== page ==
"Your presence out there has definitely been noticed," he said.

Miller also noted that some county dumpsters — placed primarily for visiting hunters — are being misused, with residents sometimes disposing of refrigerators, television sets, and other prohibited articles in the dumpsters.

• The BOCC heard a college program update from Annette Burrow, adult basic education director at Colorado Northwest Community College, who spoke about the college's GED program and adult literacy classes, adding she is currently working to establish an English as a Second Language program at CNCC. She said ESL classes are important to the area, given its large Hispanic population, and added the first such class is set to begin Jan. 7.

As to the GED program, Burrow — who also teaches GED classes — reported "very good enrollment," adding that a new GED class will also begin Jan. 7. She said people often misunderstand the GED, characterizing it as a challenging but rewarding path to furthering one's education.

"People misunderstand the GED. It's actually harder to get your GED, in many circumstances, than it is to get your high school diploma," she said. "It's a pretty hard test."

Contact Jim Patterson at 970-875-1790 or jpatterson@CraigDailyPress.com.

Cool running for the 5K boys race at Sandrock Elementary school Sunday

CRAIG — It was cool running for the final 5K race for the Sandrock Elementary School boys running in Mr. G’s running club.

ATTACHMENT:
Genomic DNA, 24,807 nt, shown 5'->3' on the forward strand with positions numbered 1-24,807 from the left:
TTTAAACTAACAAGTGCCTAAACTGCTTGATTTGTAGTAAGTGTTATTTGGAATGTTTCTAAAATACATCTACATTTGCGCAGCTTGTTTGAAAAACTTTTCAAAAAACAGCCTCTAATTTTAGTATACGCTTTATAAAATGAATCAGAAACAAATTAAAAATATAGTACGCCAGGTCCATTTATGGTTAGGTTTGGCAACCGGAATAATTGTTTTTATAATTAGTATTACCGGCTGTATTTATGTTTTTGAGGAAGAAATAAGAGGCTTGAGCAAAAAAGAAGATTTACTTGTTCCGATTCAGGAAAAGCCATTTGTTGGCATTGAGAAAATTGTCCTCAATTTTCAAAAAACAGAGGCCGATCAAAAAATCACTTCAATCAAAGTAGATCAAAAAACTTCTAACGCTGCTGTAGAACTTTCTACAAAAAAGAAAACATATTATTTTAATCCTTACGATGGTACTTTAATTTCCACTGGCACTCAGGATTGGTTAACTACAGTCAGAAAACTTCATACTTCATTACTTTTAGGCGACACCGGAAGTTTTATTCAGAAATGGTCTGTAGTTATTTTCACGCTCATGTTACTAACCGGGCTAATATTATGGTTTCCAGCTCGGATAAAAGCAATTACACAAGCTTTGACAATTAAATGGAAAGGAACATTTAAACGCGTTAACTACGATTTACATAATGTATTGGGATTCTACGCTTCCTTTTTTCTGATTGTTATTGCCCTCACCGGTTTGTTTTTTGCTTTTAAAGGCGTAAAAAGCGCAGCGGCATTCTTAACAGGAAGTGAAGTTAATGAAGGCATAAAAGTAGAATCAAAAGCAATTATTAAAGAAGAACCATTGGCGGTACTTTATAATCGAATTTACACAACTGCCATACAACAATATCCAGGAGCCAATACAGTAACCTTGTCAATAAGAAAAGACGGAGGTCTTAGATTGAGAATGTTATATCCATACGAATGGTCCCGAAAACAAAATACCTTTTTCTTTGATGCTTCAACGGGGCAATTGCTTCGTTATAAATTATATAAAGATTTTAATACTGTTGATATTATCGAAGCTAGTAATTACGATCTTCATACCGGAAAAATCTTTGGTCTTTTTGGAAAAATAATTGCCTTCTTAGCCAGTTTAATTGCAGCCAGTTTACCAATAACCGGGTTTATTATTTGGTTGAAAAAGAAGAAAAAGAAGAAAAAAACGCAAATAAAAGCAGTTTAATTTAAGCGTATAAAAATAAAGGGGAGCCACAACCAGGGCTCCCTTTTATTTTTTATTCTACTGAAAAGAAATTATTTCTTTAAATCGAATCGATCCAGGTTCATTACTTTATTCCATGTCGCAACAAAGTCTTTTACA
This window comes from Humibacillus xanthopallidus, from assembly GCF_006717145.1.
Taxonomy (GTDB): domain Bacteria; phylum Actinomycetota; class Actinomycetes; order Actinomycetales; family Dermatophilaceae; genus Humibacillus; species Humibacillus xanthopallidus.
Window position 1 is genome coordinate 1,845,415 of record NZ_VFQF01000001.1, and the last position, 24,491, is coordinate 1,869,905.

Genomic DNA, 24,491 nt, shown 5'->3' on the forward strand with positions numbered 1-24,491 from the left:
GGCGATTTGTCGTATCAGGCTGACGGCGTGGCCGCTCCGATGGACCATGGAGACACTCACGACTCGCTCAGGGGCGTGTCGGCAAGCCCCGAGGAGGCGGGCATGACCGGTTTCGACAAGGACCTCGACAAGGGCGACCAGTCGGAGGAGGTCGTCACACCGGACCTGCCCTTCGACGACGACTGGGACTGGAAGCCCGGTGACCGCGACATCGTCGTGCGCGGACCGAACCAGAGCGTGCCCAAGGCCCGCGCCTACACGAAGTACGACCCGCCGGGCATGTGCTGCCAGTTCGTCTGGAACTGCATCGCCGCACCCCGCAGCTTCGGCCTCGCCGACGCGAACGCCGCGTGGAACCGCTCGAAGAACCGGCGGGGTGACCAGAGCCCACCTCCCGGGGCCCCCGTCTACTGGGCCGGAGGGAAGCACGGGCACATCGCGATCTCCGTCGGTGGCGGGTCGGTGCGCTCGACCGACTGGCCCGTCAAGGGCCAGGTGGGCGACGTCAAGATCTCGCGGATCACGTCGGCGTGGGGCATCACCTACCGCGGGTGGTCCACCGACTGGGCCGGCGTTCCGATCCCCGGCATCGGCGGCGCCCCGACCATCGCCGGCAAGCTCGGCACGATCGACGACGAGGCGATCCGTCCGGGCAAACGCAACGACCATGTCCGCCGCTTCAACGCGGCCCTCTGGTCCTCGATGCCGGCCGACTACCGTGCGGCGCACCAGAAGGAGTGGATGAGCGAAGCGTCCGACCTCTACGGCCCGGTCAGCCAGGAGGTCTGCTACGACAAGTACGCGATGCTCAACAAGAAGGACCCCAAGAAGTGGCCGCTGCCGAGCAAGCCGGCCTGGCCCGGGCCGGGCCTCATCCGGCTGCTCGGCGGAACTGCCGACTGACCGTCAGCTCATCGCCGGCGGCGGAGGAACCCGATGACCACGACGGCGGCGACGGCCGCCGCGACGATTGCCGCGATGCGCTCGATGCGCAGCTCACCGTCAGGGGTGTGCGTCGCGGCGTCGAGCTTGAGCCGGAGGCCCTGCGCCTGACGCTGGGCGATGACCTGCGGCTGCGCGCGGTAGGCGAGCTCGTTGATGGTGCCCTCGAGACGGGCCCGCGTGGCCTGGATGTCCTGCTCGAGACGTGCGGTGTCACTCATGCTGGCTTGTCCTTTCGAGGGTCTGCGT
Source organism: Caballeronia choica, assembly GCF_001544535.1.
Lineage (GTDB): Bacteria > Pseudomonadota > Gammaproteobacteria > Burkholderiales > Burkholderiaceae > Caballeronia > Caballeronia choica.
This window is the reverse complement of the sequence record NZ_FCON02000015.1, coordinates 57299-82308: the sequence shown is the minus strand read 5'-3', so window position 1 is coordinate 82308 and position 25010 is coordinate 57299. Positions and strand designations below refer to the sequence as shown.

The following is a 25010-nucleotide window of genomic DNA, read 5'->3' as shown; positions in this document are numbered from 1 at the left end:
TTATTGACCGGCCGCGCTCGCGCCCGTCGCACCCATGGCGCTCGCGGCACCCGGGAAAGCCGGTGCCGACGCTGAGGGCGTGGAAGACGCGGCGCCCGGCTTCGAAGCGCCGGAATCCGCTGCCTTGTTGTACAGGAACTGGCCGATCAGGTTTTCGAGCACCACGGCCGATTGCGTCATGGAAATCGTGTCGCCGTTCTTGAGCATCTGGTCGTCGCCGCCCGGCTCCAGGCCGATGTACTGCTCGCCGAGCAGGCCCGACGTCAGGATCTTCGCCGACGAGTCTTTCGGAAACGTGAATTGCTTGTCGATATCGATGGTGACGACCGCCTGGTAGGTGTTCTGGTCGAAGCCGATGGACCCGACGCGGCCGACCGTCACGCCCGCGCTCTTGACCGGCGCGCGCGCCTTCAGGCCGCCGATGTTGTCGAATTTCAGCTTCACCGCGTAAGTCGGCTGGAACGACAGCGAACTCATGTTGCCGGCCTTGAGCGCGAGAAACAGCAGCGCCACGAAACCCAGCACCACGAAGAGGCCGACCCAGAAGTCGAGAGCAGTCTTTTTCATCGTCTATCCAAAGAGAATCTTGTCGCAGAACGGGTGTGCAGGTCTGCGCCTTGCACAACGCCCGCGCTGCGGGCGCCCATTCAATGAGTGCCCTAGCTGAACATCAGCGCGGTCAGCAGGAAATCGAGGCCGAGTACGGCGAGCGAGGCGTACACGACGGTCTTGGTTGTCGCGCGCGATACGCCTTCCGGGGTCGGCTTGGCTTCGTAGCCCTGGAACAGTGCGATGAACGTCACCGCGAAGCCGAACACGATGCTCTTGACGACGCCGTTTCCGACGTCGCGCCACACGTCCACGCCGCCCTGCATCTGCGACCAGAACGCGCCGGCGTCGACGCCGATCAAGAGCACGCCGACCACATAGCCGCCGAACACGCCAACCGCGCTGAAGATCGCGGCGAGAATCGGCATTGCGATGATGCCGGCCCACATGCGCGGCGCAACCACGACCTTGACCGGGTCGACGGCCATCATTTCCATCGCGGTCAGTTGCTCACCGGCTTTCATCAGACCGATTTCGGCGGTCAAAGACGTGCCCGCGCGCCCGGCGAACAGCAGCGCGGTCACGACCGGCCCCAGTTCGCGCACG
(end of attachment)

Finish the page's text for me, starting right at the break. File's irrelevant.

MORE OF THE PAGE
Their final race was held on the combined campus of Sandrock Elementary School and Craig Middle School. When the start was called at 2 p.m. Sunday, Nov. 11, temperatures were hovering right around freezing, but that didn’t stop more than 20 boys from running.

Third-grade teacher Josiah Grubbs began Mr. G’s Running Club at the former East Elementary School as a way to teach boys valuable life lessons through running.

“I wanted to show the boys that they are capable of more than they might think,” he said. Grubbs believes grit, determination, and endurance are only a few of the life lessons the boys learn outside the classroom.

With support from Sandrock Principal Kamisha Siminoe, when Grubbs moved schools, the club moved with him. From the beginning of the school year until now, the boys have met in two groups — a group of third-graders and a second set of fourth- and fifth-graders — to run four times per week.

They started slow and built up their endurance until they were able to run 5 kilometers. The culmination of their efforts, the final race, was less a competition and more a test of individual endurance.

“The boys learn that they have to work for their dreams,” Grubbs said.

Mr. G’s club will resume in late spring, when warmer temperatures return to Craig.

Contact Sasha Nelson at 970-875-1794 or snelson@CraigDailyPress.com.

Craig elementary school students thank veterans